Flooding and heavy snowfall hit California during atmospheric storms

(Marcio Jose Sanchez | AP Photo) A local resident walks her dog after a series of storms on Wednesday, April 8.

Santa Cruz, California • Evacuations were ordered in northern California on Friday after a new atmospheric flow brought heavy rain, thunderstorms and high winds, swelling rivers and creeks and flooding several major highways during the morning commute.

In Santa Cruz County, a rain-filled creek destroyed part of Main Street in Soquel, a town of 10,000, isolating several neighborhoods. Crews were working to clear trees and other debris and find a way for people to cross the creek, county officials said.

County authorities urged city residents to stay indoors. In southeast Watsonville, officials ordered people in low-lying areas to evacuate.

Heather Wingfield, a teacher who runs a small urban farm with her husband in Soquel, said she and her neighbors were initially trapped in their homes as Bates Creek sped through what was once Main Street.

“It’s terrible,” she said. “Hopefully nobody has a medical emergency.”

Wingfield said her neighbors’ water infrastructure was also washed out, but her family’s well would provide her with running water. She said the flooding has not yet affected her farm, where families in the neighborhood pick pumpkins, squashes and sunflowers every summer.

Wingfield said living near Soquel Creek meant being aware there might be flooding, but “never did I think it would wash out a culvert.”

In the San Francisco Bay Area, flooding blocked portions of several major freeways, including Interstate 580 in Oakland, disrupting traffic.

As the storm approached, Gov. Gavin Newsom declared emergencies in 21 counties in addition to earlier declarations for 13 counties. He requested an emergency declaration from the president to authorize federal aid.

(Marcio Jose Sanchez | AP Photo) A worker clears snow from the roof of Skyforest Elks Lodge Wednesday, March 8, 2023, in Rimforest, California, after a series of storms.

The atmospheric flow, known as the “Pineapple Express” because it brought warm subtropical moisture from near Hawaii across the Pacific, melted the lower portions of the vast snowpack covered in the California mountains by nine atmospheric flows during early winter and later storms was fueled arctic air blast.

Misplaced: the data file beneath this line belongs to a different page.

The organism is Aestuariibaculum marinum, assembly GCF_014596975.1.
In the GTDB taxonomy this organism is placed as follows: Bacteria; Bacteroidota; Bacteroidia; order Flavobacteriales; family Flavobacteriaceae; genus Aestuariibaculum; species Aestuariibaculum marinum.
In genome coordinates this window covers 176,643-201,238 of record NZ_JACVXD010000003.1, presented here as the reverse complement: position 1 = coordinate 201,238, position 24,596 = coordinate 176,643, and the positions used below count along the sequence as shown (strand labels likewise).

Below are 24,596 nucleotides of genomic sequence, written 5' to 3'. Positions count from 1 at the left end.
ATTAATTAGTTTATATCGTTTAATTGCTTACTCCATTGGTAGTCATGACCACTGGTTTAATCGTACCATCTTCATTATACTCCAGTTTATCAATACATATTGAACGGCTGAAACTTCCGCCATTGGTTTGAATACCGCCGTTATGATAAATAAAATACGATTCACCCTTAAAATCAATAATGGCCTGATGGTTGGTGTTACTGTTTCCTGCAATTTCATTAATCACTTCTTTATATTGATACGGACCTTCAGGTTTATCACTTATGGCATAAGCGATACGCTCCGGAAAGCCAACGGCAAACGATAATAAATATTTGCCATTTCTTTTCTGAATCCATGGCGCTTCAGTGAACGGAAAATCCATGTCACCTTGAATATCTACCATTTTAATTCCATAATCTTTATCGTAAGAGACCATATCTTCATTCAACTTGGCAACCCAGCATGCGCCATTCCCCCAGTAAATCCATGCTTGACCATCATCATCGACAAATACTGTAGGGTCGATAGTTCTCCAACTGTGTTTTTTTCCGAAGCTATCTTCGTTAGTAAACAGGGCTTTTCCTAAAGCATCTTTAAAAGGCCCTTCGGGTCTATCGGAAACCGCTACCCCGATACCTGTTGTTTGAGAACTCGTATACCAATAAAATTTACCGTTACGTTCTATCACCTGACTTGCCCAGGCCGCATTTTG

Snowpack at high elevations is so massive that it was expected to be able to absorb the rain, but snowmelt was expected at elevations below 1,219 meters (4,000 feet), forecasters said.

The California Department of Water Resources also activated its Flood Response Center.

Flood control water releases were underway or planned for some reservoirs that were depleted during the three-year drought and filled by the winter’s exceptional rain and snowfall.

Releases were scheduled to begin late Friday morning from the state’s second-largest reservoir, Lake Oroville, which collects water from the Feather River in the western foothills of the Sierra Nevada mountains in the northern Sacramento Valley.

The lake level has risen about 178 feet since December 1st. The drains are designed to ensure that there is room for heavy drainage.

Ted Craddock, deputy director of the State Water Project, on Thursday expressed his confidence in the 1960s Oroville Dam, where thousands of people had to be evacuated in 2017 after a powerful runoff caused the main spillway to collapse and the emergency spillway to erode started.

“The spillway has been reconstructed to modern standards and we are very confident that it can pass the rivers entering Lake Oroville,” he said.

Forecasters warned mountain travel could be difficult if not impossible during the latest storm. At high altitudes, the storm was forecast to dump heavy snow of up to 8 feet (2.4 meters) over several days.

Snow cover in California’s Sierra Nevada, which provides about a third of the state’s water supply, is more than 180% of its April 1 average when it historically peaks.

Another atmospheric flow is already forecast for early next week. State climatologist Michael Anderson said a third appears to be taking shape over the Pacific, and possibly a fourth.

California appeared “on track for a fourth year of drought” ahead of the early winter series of storms, Anderson said. “We’re in a very different state now,” he said.

So much snow has fallen in the Sierra and other mountain ranges that residents struggle to dig out the snow for days after previous storms.

A storm reached blizzard status in the San Bernardino Mountains east of Los Angeles in late February. Roofs collapsed, cars were buried and roads blocked.

This week, firefighters and paramedics began delivering prescription drugs to residents who still cannot leave their homes, said Fire Captain Steve Concialdi, a spokesman for San Bernardino County Emergency Response.

On the far north shore, Humboldt County authorities organized an emergency relief effort to feed starving cattle stranded in the snow.

Cal Fire and US Coast Guard helicopters began dropping cattle into bales of hay in remote mountain fields last weekend, and then the California National Guard was called in to expand the effort.


Rodriguez reported from San Francisco. Associated Press writer John Antczak in Los Angeles contributed.

https://www.sltrib.com/news/nation-world/2023/03/11/floods-heavy-snow-hit-california/ Flooding and heavy snowfall hit California during atmospheric storms

Justin Scacco

InternetCloning is an automatic aggregator of the all world’s media. In each content, the hyperlink to the primary source is specified. All trademarks belong to their rightful owners, all materials to their authors. If you are the owner of the content and do not want us to publish your materials, please contact us by email – admin@internetcloning.com. The content will be deleted within 24 hours.

Related Articles

Back to top button